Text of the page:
2 Recipes for Successful SEL Implementation

From Cookie Cutters to Cake Batter:

2 Recipes for Successful SEL Implementation

Sometimes, I hear people complain that social and emotional learning (SEL) takes a “cookie-cutter” approach. This complaint invokes images of monotonously scripted lessons delivered in the same way in all settings regardless of the community’s needs and the students. 

I don’t think SEL programs are cookie cutters, but if you are worried about cookie cutters, there is an alternative: cake batter.


Recipe 1: The Traditional Approach

I recently enjoyed attending an SEL talk day in a school district in southern Michigan—the event brought together educators from the region to share information about their social and emotional learning initiatives. The work—and evidence of its benefit to students—was inspirational.

Leaders of the event (looking at you, LN, MC, and EA!) drew a parallel between SEL initiatives and cakes—cakes come in all kinds of flavors, with different frostings and toppings. Cakes are made with individual preferences in mind and an eye toward specific contexts (birthday parties and weddings, for example). But they’re all cakes! 

Her point was that educators seeking to mount SEL initiatives have a lot of choices about what “ingredients” they use and what “flavor” of SEL initiative they end up making. Not cookie cutters. Cake batter.

Recipe 2: An Evidence-Based Approach

Evidence of cake-baking abounds. At the SEL talk day alone, educators described initiatives that, while different in form, all target the same goal. For example, one district implemented positive behavior interventions and support effectively for years. Then, they decided to implement high-quality morning meetings and other instructional practices to teach social and emotional learning skills.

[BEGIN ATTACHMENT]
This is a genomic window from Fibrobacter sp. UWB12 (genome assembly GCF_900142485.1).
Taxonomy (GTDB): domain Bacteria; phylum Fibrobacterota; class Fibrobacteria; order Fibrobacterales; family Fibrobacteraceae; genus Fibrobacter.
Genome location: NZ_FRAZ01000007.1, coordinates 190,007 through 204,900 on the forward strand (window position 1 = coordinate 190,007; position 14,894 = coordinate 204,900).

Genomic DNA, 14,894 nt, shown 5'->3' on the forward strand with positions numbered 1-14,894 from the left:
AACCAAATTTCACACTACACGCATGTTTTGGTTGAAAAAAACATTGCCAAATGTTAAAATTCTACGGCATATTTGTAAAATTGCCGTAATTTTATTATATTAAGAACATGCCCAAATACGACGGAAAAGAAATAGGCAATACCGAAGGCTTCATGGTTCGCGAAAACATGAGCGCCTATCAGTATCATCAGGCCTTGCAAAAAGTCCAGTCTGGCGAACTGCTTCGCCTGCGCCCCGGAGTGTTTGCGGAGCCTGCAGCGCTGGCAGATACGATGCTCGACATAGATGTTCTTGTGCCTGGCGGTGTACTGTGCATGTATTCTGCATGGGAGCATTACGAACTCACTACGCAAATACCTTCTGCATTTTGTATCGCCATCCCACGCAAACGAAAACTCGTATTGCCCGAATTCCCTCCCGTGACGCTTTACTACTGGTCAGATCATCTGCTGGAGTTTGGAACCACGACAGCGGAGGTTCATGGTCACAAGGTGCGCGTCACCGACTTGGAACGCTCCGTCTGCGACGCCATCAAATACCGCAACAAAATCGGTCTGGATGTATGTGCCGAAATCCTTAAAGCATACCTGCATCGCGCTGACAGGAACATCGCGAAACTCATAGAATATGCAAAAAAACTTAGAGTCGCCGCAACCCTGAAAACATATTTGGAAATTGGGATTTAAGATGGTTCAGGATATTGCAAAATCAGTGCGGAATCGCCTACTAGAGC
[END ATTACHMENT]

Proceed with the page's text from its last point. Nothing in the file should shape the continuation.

Another used a universal SEL assessment to guide an evidence-based universal SEL program. They also used the assessment data to direct extra social and emotional support to students who needed it most. Follow-up assessment data showed a lot of student progress.

The striking thing about these examples (and the vast majority of energetic and effective SEL initiatives everywhere) is that they reflect adaptations of effective practices in ways that fit the local need. Rather than forcing educators or children into a rigid set of routines (see cookie cutter), these creative educators are integrating promising and effective practices into daily routines that make sense for the local community. That’s cake batter.

Most districts will benefit from mixing a cake to their own needs and preferences. There’s little question that doing so fosters a sense of ownership that is otherwise difficult to achieve.

But a cake batter approach is not risk-free. In adapting SEL programs and practices to meet local needs, the modified version of those programs and practices may be ineffective. Imagine, for example, a district that decided to implement morning meetings as a way to practice SEL skills and create a positive climate. Imagine a future where teachers were not supported in “doing” effective morning meetings. Morning meetings are likely to be inert in this district rather than a rich opportunity to learn and connect.

What Recipe Is Best for You?

I’m not advocating cookie cutters. But I am advocating care in choosing the cake ingredients to select ingredients that work and supporting teachers to implement them in ways that will be effective.

Whatever flavor cake you create, it is wise to integrate assessment into your SEL practice. Assessment supports effective techniques when it directs educators’ energies to make the most difference and shows them whether those efforts are leading to growth. 

So if you want to mix up some delicious cake batter, go for it! Just make sure to measure whether it’s working to change the recipe as needed.


You might also like

aerial photography of flowers at daytime

Spring 2023 Release Notes

We are excited to share new features in our Spring 2023 release! We have a new instructional resource library to help educators target social-emotional competency

Read More »